Returning to Dublin for further study to pass King’s Inns exams, Florence resumed literary pursuits. He reviewed two volumes of Yeats’s collected letters in 1954 for the influential Catholic magazine founded in 1836 by Michael Joseph Quin, Cardinal Wiseman and Daniel O’Connell. Launched as The Dublin Review, it folded in 1969.

Nearly every year thereafter, several of Florence’s book reviews, overwhelmingly related to Irish subjects, were published in organs including Time and Tide, The Literary Review, The Tablet, The Catholic Herald, The Times, The Irish Times, The Telegraph, History Today, The Listener and The Spectator. AW Russell of the BBC Radio series London Calling Asia, wrote to him in 1954 asking for a script on the Irish conflict. Busy in court, his attentive and positive critiquing of books seems to have been undertaken primarily in solitary mode.

In parallel, his in-depth analyses of legal issues appeared in relevant journals: The New Law Journal, Law And Justice, the Law Quarterly, Justice of the Peace, Inner Temple Yearbook, and more. In 1966 the Modern Law Review press produced his booklet, Imputations on the Character of Prosecution Witnesses. Law lecturers still use his case reviews for class illustration. His last piece in print, about a book on the prominent Quaker family the Goodbodys, featured in the Times Literary Supplement on April 6th, 2012. He linked them through the Irish senate to WB Yeats, a recurring figure in his printed opinions.

Florence was called to the Irish Bar in 1956 and to the English Bar in 1959. The introduction of the English legal aid scheme generated opportunities to justify staying, ensuring varied work in family, contract and criminal law, disciplinary and industrial tribunals, and tort. Florence enjoyed getting to grips with challenging precedents. As one of London’s best-known Irish barristers, Irish people facing legal problems in England availed of his services, while English solicitors sought his views about cases of civil wrongs.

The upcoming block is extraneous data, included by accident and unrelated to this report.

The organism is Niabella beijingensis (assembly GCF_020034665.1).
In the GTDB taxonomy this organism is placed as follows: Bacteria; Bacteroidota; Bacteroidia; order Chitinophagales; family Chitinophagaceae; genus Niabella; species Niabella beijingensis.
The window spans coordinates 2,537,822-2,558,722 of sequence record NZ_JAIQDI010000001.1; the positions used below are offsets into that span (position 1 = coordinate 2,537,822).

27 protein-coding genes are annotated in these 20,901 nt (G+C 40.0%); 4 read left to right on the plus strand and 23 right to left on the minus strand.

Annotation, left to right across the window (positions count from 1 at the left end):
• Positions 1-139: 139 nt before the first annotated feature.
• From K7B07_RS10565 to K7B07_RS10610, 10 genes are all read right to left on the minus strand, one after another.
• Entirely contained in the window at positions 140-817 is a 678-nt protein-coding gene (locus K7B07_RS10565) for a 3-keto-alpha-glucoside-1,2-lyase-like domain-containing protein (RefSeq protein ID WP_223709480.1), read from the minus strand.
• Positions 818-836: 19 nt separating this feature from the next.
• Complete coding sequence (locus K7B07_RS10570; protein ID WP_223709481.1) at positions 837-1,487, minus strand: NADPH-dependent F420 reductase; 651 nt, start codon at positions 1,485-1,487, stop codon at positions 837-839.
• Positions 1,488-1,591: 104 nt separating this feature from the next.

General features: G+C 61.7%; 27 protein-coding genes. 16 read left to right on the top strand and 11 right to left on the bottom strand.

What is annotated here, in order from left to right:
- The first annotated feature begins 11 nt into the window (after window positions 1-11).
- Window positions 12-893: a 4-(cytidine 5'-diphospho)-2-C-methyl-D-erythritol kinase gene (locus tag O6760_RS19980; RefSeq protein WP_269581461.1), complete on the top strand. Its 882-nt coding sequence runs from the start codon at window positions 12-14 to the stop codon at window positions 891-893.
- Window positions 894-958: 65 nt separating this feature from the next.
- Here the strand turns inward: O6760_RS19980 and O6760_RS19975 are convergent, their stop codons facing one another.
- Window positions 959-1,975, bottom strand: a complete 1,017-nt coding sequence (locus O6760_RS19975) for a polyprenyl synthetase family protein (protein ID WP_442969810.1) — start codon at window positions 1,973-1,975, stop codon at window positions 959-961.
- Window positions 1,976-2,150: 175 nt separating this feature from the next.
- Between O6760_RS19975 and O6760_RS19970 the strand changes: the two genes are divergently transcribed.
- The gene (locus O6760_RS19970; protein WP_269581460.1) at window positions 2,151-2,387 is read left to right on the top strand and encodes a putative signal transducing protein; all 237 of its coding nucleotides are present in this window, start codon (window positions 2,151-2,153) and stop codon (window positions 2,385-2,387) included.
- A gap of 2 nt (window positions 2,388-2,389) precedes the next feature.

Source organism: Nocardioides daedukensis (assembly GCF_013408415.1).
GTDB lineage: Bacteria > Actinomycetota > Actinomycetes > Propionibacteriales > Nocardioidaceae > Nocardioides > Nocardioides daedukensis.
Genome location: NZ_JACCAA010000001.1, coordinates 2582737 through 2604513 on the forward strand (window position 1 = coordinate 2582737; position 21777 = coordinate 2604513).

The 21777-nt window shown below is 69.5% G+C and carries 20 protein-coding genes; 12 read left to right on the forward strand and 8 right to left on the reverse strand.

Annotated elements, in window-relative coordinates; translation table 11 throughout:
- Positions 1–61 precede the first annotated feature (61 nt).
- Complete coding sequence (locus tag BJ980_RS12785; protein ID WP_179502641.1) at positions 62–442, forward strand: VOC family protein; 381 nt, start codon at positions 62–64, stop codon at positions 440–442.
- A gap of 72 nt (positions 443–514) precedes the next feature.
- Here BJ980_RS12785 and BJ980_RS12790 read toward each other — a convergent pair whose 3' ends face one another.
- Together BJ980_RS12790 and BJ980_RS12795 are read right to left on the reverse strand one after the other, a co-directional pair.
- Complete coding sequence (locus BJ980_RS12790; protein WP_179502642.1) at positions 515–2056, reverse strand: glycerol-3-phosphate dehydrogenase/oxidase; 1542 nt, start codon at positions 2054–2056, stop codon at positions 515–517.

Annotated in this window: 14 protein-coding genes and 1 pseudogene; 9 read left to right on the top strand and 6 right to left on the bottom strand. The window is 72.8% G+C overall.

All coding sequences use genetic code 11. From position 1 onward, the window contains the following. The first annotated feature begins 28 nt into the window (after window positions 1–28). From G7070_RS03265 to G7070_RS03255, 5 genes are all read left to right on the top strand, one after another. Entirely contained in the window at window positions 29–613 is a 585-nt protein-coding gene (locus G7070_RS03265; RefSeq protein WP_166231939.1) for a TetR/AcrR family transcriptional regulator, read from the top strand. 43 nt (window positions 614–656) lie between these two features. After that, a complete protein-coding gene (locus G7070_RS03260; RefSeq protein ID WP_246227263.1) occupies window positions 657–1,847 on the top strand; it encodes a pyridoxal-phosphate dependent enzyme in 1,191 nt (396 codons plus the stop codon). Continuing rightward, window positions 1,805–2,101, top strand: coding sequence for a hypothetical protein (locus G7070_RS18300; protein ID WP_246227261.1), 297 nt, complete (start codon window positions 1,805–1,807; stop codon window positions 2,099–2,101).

His most celebrated case was defending Reverend Jeremy Hummerstone, a High Church Anglican clergyman who put a Black Madonna statue on display in a Devon church. An objection was upheld by the diocesan chancellor, and the subsequent appeal had to be heard by the Court of Ecclesiastical Causes Reserved, which had never sat before. Two judges and three Anglican bishops presided as Florence defended Hummerstone’s action. He won initially, arguing that the image was merely an aid, not the object of prayer, in compliance with Anglican doctrine. “Getting the Virgin Mary in was really a great joy,” he remarked. 

He was made Deputy Circuit Judge and Assistant Recorder from 1974 to1983. Letters from other QCs active on England’s Western judicial circuit were found among his papers. He became a member of the Senate of Inns of Court and the Bar from 1980 to1988, a member of Disciplinary Tribunals from 1980, and member of the Chartered Institute of Arbitrators’ Panel. He officiated at the Irish High Court for a professional negligence case, and at the Supreme Court for a constitutional case on the right to jury trial. Writing steadily, he periodically addressed gatherings on both legal and literary matters.

In 1980 Florence contested local elections as a Conservative candidate in Winchester, where he was a long-term resident, promising to be “sympathetically approachable” while overseeing better management, less wastage, maintenance of essential services. This endeavour entailed further high-profile communications for references from people like Geoffrey Howe and Peter Rawlinson, but came to nothing. In 1993, via the three-seat TCD panel, he ran for Seanad Éireann, after the 27th Dàil election. He claimed that his experience would improve the debate and revision of draft laws, especially criminal and family laws. Other aspirations included protecting heritage and ensuring high-quality education. He trailed with a respectable 81 first preference votes.

Also known as Pat or Florrie, Florence continued to give advice on legal cases beyond his retirement. He passed away in hospital on January 24th, 2014, aged 85. He was buried in Killarney following ceremonies in England. Colleagues who turned out in abundance recalled his generous cheerful nature. His powers of oratory endeared him to juries.

A bachelor, Florence is survived by twin siblings and nine nephews and nieces, including this author. So long away, he’d been somewhat of an enigma to the subsequent generation. When he did visit, he made a big impression. Our only regret, on retracing the life course of Florence O’Donoghue is not having known him better.

1/3/2015
Caroline Hurley is Florence O'Donoghue's niece. She lives near an Irish bird reserve where contact with nature inspires ideas, and occasionally poems. Some have appeared in Poetry 24, anthologies, and elsewhere.